I wanted to love this book as much I loved _Bittersweet_, but I couldn't seem to do it. Her voice was hard for me to connect with. Shauna is living a more privileged and charmed life than 99.9% of the world. She has a supportive family and in-laws, spends entire summers on Lake Michigan, has the ability to travel with her kids around the world so that they can "learn," hosts dinner parties with place cards and menus, possesses the time to train for a marathon, and eats lots of crusty bread interwoven with the amazing conversations with laughter, tears, deep emotions in every other chapter. I am so happy that Shauna is loving her life and pursuing her passions, but I just can't relate to that Shauna. In fact, I think there is very few that can unless she is white, female, married, upper-middle class, suburban, and Christian.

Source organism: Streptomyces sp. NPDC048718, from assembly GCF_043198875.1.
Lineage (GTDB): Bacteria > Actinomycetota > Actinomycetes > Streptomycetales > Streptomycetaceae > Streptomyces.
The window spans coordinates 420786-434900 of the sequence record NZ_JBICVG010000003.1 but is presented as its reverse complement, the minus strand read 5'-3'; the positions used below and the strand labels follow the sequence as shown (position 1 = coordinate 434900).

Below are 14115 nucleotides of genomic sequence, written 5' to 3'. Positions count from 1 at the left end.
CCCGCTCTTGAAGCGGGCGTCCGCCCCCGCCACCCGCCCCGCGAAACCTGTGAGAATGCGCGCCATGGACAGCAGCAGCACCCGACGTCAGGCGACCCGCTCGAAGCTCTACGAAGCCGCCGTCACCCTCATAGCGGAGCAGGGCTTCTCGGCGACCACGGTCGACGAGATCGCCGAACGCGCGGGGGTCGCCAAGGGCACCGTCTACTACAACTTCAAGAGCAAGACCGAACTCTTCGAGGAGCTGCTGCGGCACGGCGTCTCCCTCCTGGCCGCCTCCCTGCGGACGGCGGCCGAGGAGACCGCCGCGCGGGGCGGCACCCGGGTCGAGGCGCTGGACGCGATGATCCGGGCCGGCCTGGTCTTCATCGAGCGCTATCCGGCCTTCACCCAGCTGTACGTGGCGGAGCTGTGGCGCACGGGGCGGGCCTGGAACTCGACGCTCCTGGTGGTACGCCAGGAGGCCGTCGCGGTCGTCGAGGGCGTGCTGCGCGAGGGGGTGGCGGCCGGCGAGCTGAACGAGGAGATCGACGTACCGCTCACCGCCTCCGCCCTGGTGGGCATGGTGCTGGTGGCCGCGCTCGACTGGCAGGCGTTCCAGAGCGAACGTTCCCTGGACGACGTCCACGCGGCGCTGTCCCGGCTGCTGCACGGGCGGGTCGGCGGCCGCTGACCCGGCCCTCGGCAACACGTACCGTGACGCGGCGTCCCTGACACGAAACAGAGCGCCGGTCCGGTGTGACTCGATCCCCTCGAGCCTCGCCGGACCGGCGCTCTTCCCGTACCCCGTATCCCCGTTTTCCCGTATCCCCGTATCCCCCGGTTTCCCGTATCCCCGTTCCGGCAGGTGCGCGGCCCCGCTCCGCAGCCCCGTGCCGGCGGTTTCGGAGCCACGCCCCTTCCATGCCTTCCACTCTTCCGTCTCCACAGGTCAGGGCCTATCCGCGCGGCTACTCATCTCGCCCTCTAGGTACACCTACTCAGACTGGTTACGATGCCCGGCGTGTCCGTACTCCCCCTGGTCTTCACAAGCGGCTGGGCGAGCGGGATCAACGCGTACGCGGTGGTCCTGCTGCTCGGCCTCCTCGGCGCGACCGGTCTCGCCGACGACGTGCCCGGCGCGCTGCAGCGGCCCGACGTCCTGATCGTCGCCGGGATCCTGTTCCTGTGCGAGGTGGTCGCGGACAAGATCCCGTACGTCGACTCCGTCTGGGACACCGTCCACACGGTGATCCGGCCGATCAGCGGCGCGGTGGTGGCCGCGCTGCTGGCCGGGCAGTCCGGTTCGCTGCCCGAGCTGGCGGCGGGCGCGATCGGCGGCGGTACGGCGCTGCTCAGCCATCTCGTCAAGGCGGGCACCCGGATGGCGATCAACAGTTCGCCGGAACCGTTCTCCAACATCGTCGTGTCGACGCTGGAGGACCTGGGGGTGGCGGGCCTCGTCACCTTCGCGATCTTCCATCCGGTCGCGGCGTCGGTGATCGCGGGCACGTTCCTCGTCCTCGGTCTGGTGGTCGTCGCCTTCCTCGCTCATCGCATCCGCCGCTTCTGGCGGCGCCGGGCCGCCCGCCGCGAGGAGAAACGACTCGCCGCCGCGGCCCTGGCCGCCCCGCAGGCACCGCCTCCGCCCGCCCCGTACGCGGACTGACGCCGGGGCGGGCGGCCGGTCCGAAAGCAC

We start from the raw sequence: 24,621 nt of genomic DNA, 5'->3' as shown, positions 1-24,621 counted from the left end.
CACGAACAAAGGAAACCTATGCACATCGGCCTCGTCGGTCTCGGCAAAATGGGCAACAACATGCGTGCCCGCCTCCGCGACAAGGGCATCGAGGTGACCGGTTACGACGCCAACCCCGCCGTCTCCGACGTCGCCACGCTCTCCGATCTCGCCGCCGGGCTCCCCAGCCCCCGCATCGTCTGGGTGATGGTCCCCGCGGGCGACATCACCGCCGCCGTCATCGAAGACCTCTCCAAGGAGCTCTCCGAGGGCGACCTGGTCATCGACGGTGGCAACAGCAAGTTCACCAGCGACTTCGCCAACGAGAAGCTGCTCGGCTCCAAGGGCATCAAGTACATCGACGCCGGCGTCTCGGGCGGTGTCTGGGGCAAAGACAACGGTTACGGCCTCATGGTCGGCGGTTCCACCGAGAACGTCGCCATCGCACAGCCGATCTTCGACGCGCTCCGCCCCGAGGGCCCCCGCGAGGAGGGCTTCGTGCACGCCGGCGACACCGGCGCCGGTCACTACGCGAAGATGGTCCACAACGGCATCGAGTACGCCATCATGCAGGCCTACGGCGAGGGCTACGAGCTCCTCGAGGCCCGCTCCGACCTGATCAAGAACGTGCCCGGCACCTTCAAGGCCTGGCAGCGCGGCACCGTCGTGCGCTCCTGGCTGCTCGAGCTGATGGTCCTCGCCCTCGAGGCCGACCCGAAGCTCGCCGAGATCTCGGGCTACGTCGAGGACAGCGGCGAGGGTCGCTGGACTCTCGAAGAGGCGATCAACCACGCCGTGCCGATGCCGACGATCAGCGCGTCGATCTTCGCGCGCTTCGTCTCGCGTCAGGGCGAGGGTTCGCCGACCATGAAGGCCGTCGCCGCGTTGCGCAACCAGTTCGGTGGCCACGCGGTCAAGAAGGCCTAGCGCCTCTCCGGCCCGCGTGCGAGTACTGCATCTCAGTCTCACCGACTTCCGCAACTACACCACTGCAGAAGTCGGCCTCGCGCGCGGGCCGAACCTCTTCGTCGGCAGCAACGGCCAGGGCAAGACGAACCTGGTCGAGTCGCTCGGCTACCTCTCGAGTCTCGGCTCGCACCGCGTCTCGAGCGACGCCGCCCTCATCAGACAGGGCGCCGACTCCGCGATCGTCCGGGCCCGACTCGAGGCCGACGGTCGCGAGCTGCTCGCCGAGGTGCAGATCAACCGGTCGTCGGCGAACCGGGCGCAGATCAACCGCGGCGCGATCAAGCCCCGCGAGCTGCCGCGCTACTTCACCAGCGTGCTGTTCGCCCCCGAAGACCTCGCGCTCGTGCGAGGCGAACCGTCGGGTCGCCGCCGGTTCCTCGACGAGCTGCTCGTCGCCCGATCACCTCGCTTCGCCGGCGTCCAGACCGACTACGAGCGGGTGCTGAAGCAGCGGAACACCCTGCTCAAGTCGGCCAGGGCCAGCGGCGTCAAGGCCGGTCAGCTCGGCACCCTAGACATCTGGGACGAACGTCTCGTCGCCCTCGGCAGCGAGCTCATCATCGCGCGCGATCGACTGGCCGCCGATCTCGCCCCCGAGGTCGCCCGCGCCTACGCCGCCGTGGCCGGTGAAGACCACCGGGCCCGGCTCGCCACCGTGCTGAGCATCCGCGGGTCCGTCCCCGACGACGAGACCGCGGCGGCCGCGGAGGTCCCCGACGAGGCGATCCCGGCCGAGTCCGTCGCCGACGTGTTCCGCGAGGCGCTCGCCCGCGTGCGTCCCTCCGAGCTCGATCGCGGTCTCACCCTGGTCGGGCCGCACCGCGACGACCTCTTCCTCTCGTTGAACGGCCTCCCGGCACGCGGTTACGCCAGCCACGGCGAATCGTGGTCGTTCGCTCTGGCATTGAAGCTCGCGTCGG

All the same, I did like the book, and I do like Shauna. My hopes is that she continues to grow in her writing style to be inclusive to other communities that may not include people just like her.
As when reading any book about food, I found that I left Niequist's book with a gnawing stomach. The recipes, mmm. The menu pairings, mmm-ier.